The Federal Reserve Bank of New York has released the results from its August survey of New York’s manufacturers. The headline general business conditions index fell five points to -4.2, indicating business activity decreased for the second consecutive month. The new orders index remained near zero, a sign that orders were largely unchanged, while the shipments index climbed eight points to 9.0, signifying that shipments rose. Labor indicators suggest that there was little change in employment levels and hours worked. The prices paid index edged down to 15.5, reflecting the fact that input price increases remained moderate. Meanwhile, at 2.1 the prices received index indicated a small increase in selling prices. The survey also suggests that firms expect conditions to improve over the next six months, although the level of optimism reported diminished for the second month in a row.
Anyone who’s spent some time in the Hudson Valley knows it is filled with historic buildings. Unfortunately, not all of these are well maintained, fortunately some are being saved from ruin by enterprising businessmen.
One such building is a red-brick structure straddling the Quassaick on upper Broadway in the City of Newburgh. The former mill was once deemed so unsafe that firefighters had a standing order to avoid entering, developer Victor Cappelletti said. Now, drawn to the potential of its “good bones” and massive size, Cappelletti is in the process of resurrecting the long-vacant, 100,000-square-foot structure, which is designated as 639 Broadway but actually combines four addresses. Find out more about this development.
If you’re reading this blog post then you probably are so used to your high speed broadband internet that you take it for granted. While to most Americans easy internet access has become as common as indoor plumbing, there is still a significant number of Americans in remote and rural areas who have been slow to catch up. The main reason for this is that because these people live so out of the way in scarcely populated areas, there just isn’t a strong enough profit incentive for the usual internet providers to make a significant push in the area. But with internet access becoming as essential as electricity many local communities, and the FCC, are taking a page out of New Deal era efforts to bring rural areas onto the electric grid, and sometimes even using the same laws. With government grants and community owned co-ops in place of traditional providers high speed internet is coming to more Americans, bringing our country further into the 21st century. Read more about these efforts.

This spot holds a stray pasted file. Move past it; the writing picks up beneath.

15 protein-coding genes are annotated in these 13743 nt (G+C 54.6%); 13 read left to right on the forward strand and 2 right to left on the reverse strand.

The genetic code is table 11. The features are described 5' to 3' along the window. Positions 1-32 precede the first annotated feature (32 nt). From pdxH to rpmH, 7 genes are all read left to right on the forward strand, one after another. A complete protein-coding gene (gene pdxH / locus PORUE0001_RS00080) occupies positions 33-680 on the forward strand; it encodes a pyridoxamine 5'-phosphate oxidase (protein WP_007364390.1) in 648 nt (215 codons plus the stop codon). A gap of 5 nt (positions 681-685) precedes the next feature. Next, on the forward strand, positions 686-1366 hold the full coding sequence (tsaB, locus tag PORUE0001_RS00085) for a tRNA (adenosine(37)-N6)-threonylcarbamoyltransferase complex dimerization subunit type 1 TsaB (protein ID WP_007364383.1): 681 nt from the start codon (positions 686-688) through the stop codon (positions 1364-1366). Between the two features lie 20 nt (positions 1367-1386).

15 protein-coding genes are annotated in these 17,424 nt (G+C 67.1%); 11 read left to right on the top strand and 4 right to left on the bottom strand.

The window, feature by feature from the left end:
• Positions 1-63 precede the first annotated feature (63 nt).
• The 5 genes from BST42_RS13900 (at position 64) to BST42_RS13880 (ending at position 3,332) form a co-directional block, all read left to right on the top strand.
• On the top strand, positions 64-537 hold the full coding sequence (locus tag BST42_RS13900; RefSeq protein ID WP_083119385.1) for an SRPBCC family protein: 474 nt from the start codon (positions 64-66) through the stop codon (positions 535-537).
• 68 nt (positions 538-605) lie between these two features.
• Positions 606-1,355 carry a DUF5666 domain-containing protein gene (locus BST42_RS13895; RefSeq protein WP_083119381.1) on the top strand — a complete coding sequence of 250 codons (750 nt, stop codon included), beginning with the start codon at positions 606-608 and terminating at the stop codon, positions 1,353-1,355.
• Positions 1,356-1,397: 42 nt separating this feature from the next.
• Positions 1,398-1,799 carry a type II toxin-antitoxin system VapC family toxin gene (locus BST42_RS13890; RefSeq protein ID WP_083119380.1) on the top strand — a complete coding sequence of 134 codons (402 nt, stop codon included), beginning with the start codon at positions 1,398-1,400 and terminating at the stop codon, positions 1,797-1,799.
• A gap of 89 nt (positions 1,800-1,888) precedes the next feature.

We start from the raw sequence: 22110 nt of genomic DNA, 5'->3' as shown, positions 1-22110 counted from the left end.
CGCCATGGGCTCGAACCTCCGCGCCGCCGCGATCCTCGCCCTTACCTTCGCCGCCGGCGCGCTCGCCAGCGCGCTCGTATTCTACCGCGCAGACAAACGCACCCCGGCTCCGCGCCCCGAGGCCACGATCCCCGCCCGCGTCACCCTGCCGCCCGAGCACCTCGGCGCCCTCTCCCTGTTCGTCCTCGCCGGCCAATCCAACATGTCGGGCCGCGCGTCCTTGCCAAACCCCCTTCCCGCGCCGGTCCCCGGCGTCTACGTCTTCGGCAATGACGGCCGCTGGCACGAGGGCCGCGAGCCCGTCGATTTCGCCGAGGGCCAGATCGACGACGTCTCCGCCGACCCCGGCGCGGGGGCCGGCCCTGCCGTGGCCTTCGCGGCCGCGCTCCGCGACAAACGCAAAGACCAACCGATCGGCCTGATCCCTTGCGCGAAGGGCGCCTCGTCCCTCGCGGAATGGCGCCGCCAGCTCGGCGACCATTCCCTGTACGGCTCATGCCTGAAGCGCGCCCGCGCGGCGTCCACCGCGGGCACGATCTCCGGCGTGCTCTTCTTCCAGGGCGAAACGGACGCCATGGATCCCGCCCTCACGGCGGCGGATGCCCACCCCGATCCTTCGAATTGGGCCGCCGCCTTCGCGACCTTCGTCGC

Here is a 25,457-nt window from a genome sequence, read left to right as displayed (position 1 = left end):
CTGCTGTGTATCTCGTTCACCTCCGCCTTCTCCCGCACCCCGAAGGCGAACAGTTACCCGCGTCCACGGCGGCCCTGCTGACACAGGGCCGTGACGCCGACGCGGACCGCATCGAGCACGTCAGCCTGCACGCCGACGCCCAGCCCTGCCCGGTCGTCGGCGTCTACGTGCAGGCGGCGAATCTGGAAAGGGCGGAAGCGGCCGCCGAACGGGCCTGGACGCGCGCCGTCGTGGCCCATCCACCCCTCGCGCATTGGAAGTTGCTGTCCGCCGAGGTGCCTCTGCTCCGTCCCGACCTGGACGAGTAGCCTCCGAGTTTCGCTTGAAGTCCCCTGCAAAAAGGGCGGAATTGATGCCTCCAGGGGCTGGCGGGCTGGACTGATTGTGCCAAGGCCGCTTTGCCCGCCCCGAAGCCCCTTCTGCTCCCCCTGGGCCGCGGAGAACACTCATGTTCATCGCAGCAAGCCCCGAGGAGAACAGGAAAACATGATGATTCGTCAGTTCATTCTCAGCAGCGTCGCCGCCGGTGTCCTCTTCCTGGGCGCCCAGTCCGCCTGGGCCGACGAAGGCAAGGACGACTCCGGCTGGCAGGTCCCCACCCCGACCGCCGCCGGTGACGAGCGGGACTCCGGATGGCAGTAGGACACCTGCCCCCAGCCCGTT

On this day in history in 2007 NASA launched its Phoenix spacecraft on a mission to Mars. The Phoenix mission was the first chosen for NASA’s Scout program, an initiative for smaller, lower-cost, competed spacecraft. Named for the resilient mythological bird, Phoenix used a lander that was intended for use by 2001’s Mars Surveyor lander prior to its cancellation. It also carries a complex suite of instruments that are improved variations of those that flew on the lost Mars Polar Lander. Phoenix landed farther north than any previous mission, in an effort to find evidence of water on Mars. During the course of its three-month mission, Phoenix checked samples of soil and ice for evidence about whether the site was ever hospitable to life. Read more about the project.
The United States reported its ISM Manufacturing Survey figure for July was 52.6. The ISM Manufacturing Index is based on surveys of more than 300 manufacturing firms by the Institute of Supply Management. The Index monitors employment, production, inventories, new orders and supplier deliveries. Any number greater than 50 indicates expansion in manufacturing. While this month’s report indicates that the manufacturing sector is still expanding nationally, it was notably below last month’s figure of 53.2. It was also lower than experts had expected, with some predicting a figure of 53. Read more on the report.
The New York State Department of Labor released the preliminary local unemployment rates for June 2016. These rates are calculated based on methods from the federal Department of Labor. The Department’s payroll survey of 18,000 New York employers found that the State’s private sector job count had increased by 120,700 from June 2015, bringing the number of private sector jobs in the State to an all time high of 7,918,400.